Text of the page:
David Changas is an RTC correspondent. He filed this report after last night’s game between Lipscomb and Belmont in Nashville.
When he lost his three leading scorers to graduation, including standout guards Kerron Johnson and Ian Clark, many assumed that Belmont coach Rick Byrd would see his team take a step back from last year’s OVC championship squad. But this is Rick Byrd, and rebuilding at this point in the program’s existence is no longer a concern. As evidenced by Sunday’s win over North Carolina in Chapel Hill, his latest group is once again likely the team to beat in the OVC, and a return to the Big Dance for the seventh time in nine seasons appears to be a distinct possibility.
Rick Byrd Has One of the Most Consistently Good Mid-Major Programs Going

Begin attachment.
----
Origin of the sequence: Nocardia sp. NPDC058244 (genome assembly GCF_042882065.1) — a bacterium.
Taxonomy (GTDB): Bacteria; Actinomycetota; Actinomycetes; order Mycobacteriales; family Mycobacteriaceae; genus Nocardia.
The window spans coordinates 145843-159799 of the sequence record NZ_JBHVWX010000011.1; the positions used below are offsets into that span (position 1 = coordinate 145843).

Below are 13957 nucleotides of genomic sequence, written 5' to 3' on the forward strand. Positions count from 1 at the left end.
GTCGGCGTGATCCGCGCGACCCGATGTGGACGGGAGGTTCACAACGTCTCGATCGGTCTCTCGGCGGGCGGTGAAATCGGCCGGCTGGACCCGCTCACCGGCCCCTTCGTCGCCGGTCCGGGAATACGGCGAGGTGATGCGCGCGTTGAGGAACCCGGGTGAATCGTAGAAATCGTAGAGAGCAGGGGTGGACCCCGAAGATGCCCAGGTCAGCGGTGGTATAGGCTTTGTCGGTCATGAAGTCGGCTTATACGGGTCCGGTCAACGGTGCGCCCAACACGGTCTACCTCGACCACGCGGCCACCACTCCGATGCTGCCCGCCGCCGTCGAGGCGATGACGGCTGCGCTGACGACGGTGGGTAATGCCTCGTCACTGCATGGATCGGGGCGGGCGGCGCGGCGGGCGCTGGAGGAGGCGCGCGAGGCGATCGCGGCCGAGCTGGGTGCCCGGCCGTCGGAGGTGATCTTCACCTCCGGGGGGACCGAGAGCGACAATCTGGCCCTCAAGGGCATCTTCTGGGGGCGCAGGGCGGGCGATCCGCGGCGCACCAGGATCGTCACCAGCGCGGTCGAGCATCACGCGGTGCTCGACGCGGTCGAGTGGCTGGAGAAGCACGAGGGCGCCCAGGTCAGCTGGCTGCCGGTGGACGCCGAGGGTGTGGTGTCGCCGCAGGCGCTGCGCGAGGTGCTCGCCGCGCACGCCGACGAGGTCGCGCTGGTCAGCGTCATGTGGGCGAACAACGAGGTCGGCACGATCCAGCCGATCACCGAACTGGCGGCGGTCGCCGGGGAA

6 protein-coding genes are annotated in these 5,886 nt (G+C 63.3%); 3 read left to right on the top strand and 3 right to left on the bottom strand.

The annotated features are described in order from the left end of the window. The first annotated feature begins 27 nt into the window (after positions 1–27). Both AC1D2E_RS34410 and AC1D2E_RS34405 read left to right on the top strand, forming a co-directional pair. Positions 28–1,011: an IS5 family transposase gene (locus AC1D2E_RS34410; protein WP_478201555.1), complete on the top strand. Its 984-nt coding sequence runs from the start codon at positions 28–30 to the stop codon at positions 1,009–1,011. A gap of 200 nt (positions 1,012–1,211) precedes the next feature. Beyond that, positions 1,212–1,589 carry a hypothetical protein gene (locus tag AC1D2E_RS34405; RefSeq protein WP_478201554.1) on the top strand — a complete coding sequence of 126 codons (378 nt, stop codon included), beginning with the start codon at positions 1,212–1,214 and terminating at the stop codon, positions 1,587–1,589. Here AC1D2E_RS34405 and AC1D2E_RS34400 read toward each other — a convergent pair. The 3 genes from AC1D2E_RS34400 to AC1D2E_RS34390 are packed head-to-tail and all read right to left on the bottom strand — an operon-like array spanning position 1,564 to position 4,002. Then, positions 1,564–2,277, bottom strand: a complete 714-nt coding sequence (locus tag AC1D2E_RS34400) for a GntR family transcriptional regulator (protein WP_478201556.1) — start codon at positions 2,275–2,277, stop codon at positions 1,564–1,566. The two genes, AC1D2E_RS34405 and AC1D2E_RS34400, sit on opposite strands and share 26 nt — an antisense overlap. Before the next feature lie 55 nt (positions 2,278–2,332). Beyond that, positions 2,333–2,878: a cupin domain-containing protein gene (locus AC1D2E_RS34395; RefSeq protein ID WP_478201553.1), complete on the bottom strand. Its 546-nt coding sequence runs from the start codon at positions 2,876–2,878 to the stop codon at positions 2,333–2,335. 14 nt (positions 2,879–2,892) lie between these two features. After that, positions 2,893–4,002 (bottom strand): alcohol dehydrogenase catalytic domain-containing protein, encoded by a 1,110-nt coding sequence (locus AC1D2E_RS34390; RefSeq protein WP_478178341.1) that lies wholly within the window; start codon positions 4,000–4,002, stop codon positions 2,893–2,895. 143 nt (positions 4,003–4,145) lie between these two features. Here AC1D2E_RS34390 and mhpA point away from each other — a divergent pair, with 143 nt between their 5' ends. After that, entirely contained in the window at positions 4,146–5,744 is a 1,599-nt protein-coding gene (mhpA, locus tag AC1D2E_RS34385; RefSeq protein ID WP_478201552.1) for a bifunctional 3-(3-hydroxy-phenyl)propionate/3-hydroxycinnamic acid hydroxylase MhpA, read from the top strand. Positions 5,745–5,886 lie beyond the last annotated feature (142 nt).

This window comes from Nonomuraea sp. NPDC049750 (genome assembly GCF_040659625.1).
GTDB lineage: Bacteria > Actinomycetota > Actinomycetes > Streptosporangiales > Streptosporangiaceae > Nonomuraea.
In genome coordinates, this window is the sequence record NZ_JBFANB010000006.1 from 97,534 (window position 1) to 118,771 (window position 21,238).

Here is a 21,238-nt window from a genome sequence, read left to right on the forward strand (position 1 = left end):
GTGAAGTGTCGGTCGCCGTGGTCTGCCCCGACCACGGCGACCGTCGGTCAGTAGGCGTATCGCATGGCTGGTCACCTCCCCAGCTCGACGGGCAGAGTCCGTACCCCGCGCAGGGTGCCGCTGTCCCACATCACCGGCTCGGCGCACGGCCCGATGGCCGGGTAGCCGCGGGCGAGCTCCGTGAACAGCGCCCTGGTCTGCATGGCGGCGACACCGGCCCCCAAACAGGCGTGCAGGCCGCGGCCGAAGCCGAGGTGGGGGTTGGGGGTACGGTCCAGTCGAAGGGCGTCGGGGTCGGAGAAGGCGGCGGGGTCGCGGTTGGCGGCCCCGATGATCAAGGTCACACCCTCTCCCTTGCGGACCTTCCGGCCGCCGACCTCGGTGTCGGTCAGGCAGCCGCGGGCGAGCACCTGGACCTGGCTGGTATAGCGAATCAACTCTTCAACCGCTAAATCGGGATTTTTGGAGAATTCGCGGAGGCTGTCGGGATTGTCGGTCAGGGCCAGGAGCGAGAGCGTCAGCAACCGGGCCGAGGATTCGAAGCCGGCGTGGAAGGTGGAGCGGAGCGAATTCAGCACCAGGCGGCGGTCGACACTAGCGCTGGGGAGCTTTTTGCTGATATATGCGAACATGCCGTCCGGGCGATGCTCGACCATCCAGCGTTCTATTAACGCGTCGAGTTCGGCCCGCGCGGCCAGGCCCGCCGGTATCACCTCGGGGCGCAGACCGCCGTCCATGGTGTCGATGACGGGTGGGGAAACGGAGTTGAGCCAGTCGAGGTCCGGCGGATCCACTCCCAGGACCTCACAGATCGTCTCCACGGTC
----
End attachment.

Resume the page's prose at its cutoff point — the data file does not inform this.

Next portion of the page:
On Wednesday night, the Bruins backed up their win over the Tar Heels with a resounding 94-64 thumping of cross-town rival Lipscomb in the season’s second “Battle of the Boulevard,” giving Belmont its NCAA-best 22nd consecutive home win. And in getting off to a strong start that includes not only the North Carolina win, but also a home victory over an Indiana State team that crushed Notre Dame in South Bend, Byrd’s squad is proving that it has simply reloaded. Now led in the backcourt by the solid duo of Reece Chamberlain and Craig Bradshaw, both of whom saw valuable minutes last season, Belmont relies on a stronger front line than it had last season. J.J. Mann, whom Byrd recently called one of the hardest workers and most competitive players he’s coached, proved his mettle by hitting the game-winning three against North Carolina. The senior forward looks poised to lead the Bruins in scoring this season, and his role as a vocal leader has increased with the departure of Johnson and Clark.